When we When we visit our local pool, or a hotel pool when we travel, we have the expectation that the water is healthy and won’t make us or our family sick. We also have the expectation that we will be safe both in and around the pool area. Fortunately, when a pool facility is operated properly to prevent these issues, the water is also clear and inviting. Proper maintenance of a pool focuses on preventing drowning, illness, and injury. These are the most critical goals.
There are a few simple rules of prevention. The first one is to make sure that the pool you visit employs or contracts with a professional who is trained and certified, because no “simple rules” can prevent every hazard. The second is to follow the Seven Tips for Safer Swimming. If you see any problems, ask the pool manager to address them. And, if you enjoy getting into your own backyard pool, these tips should also be followed.
1. Look at the pool water. Is it clean and clear? Can you see the bottom drain?
2. Test the water for proper chlorine and pH with test strips found at any swimming pool supply or home improvement store. Chlorine levels, pH and turn-over rates through the filtration system must be consistent with those required by the local code or the facility’s design specifications.
3. If the main drain cover is damaged or missing, do not get in the water and alert the facility manager. Teach your children to never play with or near drain covers. All main drain covers must comply to theVGB Act. Compliant covers have either a domed shape or are large grates.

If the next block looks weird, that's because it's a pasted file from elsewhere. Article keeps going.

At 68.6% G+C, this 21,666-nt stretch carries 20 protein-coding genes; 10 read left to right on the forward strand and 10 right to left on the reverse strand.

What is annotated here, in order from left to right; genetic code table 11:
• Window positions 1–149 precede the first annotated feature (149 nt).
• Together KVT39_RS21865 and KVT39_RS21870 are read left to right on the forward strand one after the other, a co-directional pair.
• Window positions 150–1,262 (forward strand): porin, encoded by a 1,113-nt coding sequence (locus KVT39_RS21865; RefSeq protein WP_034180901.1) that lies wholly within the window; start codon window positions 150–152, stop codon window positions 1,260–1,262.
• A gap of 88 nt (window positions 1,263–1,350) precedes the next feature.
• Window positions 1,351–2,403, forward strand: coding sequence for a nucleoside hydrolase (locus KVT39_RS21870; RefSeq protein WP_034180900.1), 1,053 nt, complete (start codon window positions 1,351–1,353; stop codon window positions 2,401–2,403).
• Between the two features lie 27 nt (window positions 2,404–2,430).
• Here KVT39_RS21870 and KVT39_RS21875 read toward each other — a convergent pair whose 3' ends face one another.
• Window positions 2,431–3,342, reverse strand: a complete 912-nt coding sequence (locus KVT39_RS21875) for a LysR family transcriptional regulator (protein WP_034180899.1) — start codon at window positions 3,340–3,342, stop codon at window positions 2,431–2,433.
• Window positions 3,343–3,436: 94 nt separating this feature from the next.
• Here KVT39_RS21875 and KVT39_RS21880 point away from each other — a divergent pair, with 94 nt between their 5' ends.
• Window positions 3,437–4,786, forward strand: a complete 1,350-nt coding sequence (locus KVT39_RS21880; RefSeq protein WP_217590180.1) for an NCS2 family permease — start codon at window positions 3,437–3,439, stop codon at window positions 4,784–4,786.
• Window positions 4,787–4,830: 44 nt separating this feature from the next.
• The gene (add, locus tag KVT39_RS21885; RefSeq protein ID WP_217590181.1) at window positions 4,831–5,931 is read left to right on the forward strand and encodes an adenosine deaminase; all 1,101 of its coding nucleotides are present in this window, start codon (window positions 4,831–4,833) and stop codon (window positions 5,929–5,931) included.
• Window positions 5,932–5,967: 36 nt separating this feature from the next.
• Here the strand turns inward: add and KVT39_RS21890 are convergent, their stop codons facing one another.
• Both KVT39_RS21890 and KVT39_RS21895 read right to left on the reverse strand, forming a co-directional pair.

4. Ask if the facility has a person on staff who is certified in pool operation.
5. Supervise your children. Don’t assume a guard or others are watching your child. Always keep your child within an arm’s length from you when in the water. Enroll children and adults in swim lessons as a life-long safety skill.
6. Use sunscreen to protect from sunburn and reapply after swimming.
7. Follow the 6 Pleas recommended by the CDC. Do not use the pool if you have had diarrhea within two weeks – this is critical since some disease-causing organisms like Cryptosporidium are resistant to chlorine. Do not urinate in the pool as urine makes chlorine ineffective and can cause unhealthy disinfection by-products.
The standard of care in the United States is to have a certified operator from a nationally recognized program operating your swimming pool. Facilities often select one of two options to ensure they benefit from a knowledgeable professional. In some cases, they have management and maintenance staff trained and certified. Alternatively, a service company is hired that has certified operators on staff.
The National Swimming Pool Foundation® is the leading training organization in the U.S. and has trained and certified over 340,000 people. Each year, about 25,000 people are trained and graduate from the Certified Pool-Spa Operator® (CPO®) certification program around the globe.
There are lots of things that can go wrong if the pool is not properly maintained and cared for by a certified pool operator. Be sure you ask if a certified pool operator is caring for the pool you visit.
Thanks to Laurie Batter of the National Swimming Pool Foundation for today’s post!
And here is a link to Jabari's blog!http://www.jabariofthewater.com/professional-pool-care/